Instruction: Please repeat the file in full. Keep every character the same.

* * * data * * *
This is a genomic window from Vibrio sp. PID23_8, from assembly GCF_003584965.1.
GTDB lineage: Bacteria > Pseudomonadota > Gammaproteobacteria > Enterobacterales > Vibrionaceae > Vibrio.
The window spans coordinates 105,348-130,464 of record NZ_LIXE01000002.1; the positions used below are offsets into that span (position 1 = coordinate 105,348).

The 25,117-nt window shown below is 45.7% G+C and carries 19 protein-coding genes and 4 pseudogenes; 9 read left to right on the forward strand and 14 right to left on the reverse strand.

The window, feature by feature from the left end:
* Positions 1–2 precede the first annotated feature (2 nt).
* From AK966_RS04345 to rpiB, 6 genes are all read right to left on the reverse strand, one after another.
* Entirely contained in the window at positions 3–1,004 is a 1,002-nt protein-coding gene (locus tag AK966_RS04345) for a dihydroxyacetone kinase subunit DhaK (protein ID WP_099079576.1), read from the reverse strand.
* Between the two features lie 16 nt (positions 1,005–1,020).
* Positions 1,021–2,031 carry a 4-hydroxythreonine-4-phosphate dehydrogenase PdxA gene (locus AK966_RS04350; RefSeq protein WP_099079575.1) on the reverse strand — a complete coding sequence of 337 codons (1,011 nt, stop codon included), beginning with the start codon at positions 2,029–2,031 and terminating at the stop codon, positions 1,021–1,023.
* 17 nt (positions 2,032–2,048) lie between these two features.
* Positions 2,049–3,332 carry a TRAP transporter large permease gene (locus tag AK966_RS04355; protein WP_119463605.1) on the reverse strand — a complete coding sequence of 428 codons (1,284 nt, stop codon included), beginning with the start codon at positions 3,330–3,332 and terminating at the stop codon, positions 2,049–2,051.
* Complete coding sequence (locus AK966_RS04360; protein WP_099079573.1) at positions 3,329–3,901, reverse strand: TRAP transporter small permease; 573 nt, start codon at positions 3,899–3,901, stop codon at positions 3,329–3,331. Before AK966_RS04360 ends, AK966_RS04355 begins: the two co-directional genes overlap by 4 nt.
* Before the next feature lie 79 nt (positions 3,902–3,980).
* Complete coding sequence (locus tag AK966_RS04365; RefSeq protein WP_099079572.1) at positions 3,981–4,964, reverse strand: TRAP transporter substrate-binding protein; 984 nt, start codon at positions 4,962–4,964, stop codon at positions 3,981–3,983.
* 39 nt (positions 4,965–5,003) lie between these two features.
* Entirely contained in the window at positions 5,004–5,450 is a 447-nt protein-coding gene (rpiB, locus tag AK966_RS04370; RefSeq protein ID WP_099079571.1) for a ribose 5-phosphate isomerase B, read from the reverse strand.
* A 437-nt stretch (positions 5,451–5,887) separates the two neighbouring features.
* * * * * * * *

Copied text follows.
This is a genomic window from Vibrio sp. PID23_8, from assembly GCF_003584965.1.
GTDB lineage: Bacteria > Pseudomonadota > Gammaproteobacteria > Enterobacterales > Vibrionaceae > Vibrio.
The window spans coordinates 105,348-130,464 of record NZ_LIXE01000002.1; the positions used below are offsets into that span (position 1 = coordinate 105,348).

The 25,117-nt window shown below is 45.7% G+C and carries 19 protein-coding genes and 4 pseudogenes; 9 read left to right on the forward strand and 14 right to left on the reverse strand.

The window, feature by feature from the left end:
* Positions 1–2 precede the first annotated feature (2 nt).
* From AK966_RS04345 to rpiB, 6 genes are all read right to left on the reverse strand, one after another.
* Entirely contained in the window at positions 3–1,004 is a 1,002-nt protein-coding gene (locus tag AK966_RS04345) for a dihydroxyacetone kinase subunit DhaK (protein ID WP_099079576.1), read from the reverse strand.
* Between the two features lie 16 nt (positions 1,005–1,020).
* Positions 1,021–2,031 carry a 4-hydroxythreonine-4-phosphate dehydrogenase PdxA gene (locus AK966_RS04350; RefSeq protein WP_099079575.1) on the reverse strand — a complete coding sequence of 337 codons (1,011 nt, stop codon included), beginning with the start codon at positions 2,029–2,031 and terminating at the stop codon, positions 1,021–1,023.
* 17 nt (positions 2,032–2,048) lie between these two features.
* Positions 2,049–3,332 carry a TRAP transporter large permease gene (locus tag AK966_RS04355; protein WP_119463605.1) on the reverse strand — a complete coding sequence of 428 codons (1,284 nt, stop codon included), beginning with the start codon at positions 3,330–3,332 and terminating at the stop codon, positions 2,049–2,051.
* Complete coding sequence (locus AK966_RS04360; protein WP_099079573.1) at positions 3,329–3,901, reverse strand: TRAP transporter small permease; 573 nt, start codon at positions 3,899–3,901, stop codon at positions 3,329–3,331. Before AK966_RS04360 ends, AK966_RS04355 begins: the two co-directional genes overlap by 4 nt.
* Before the next feature lie 79 nt (positions 3,902–3,980).
* Complete coding sequence (locus tag AK966_RS04365; RefSeq protein WP_099079572.1) at positions 3,981–4,964, reverse strand: TRAP transporter substrate-binding protein; 984 nt, start codon at positions 4,962–4,964, stop codon at positions 3,981–3,983.
* 39 nt (positions 4,965–5,003) lie between these two features.
* Entirely contained in the window at positions 5,004–5,450 is a 447-nt protein-coding gene (rpiB, locus tag AK966_RS04370; RefSeq protein ID WP_099079571.1) for a ribose 5-phosphate isomerase B, read from the reverse strand.
* A 437-nt stretch (positions 5,451–5,887) separates the two neighbouring features.